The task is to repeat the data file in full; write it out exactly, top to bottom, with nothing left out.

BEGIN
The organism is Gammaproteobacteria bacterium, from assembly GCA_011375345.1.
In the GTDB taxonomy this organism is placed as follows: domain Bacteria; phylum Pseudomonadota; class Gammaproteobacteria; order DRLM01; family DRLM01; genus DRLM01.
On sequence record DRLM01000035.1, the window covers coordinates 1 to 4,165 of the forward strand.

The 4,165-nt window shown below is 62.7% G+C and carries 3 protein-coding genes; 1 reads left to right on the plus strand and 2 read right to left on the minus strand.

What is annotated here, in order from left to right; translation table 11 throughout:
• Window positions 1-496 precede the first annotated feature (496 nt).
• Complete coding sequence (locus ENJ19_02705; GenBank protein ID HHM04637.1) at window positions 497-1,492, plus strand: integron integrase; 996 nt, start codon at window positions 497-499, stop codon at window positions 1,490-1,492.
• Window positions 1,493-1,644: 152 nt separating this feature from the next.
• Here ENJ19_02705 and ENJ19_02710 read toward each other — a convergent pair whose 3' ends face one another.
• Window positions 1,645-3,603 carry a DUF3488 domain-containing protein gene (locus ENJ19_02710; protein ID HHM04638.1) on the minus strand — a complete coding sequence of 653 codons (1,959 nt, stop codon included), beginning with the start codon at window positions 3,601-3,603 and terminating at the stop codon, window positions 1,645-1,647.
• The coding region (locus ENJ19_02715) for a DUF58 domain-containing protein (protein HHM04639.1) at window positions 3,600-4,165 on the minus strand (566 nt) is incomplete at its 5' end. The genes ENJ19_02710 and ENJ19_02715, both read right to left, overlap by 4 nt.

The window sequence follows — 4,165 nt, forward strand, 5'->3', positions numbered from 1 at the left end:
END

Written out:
The organism is Gammaproteobacteria bacterium, from assembly GCA_011375345.1.
In the GTDB taxonomy this organism is placed as follows: domain Bacteria; phylum Pseudomonadota; class Gammaproteobacteria; order DRLM01; family DRLM01; genus DRLM01.
On sequence record DRLM01000035.1, the window covers coordinates 1 to 4,165 of the forward strand.

The 4,165-nt window shown below is 62.7% G+C and carries 3 protein-coding genes; 1 reads left to right on the plus strand and 2 read right to left on the minus strand.

What is annotated here, in order from left to right; translation table 11 throughout:
• Window positions 1-496 precede the first annotated feature (496 nt).
• Complete coding sequence (locus ENJ19_02705; GenBank protein ID HHM04637.1) at window positions 497-1,492, plus strand: integron integrase; 996 nt, start codon at window positions 497-499, stop codon at window positions 1,490-1,492.
• Window positions 1,493-1,644: 152 nt separating this feature from the next.
• Here ENJ19_02705 and ENJ19_02710 read toward each other — a convergent pair whose 3' ends face one another.
• Window positions 1,645-3,603 carry a DUF3488 domain-containing protein gene (locus ENJ19_02710; protein ID HHM04638.1) on the minus strand — a complete coding sequence of 653 codons (1,959 nt, stop codon included), beginning with the start codon at window positions 3,601-3,603 and terminating at the stop codon, window positions 1,645-1,647.
• The coding region (locus ENJ19_02715) for a DUF58 domain-containing protein (protein HHM04639.1) at window positions 3,600-4,165 on the minus strand (566 nt) is incomplete at its 5' end. The genes ENJ19_02710 and ENJ19_02715, both read right to left, overlap by 4 nt.

The window sequence follows — 4,165 nt, forward strand, 5'->3', positions numbered from 1 at the left end: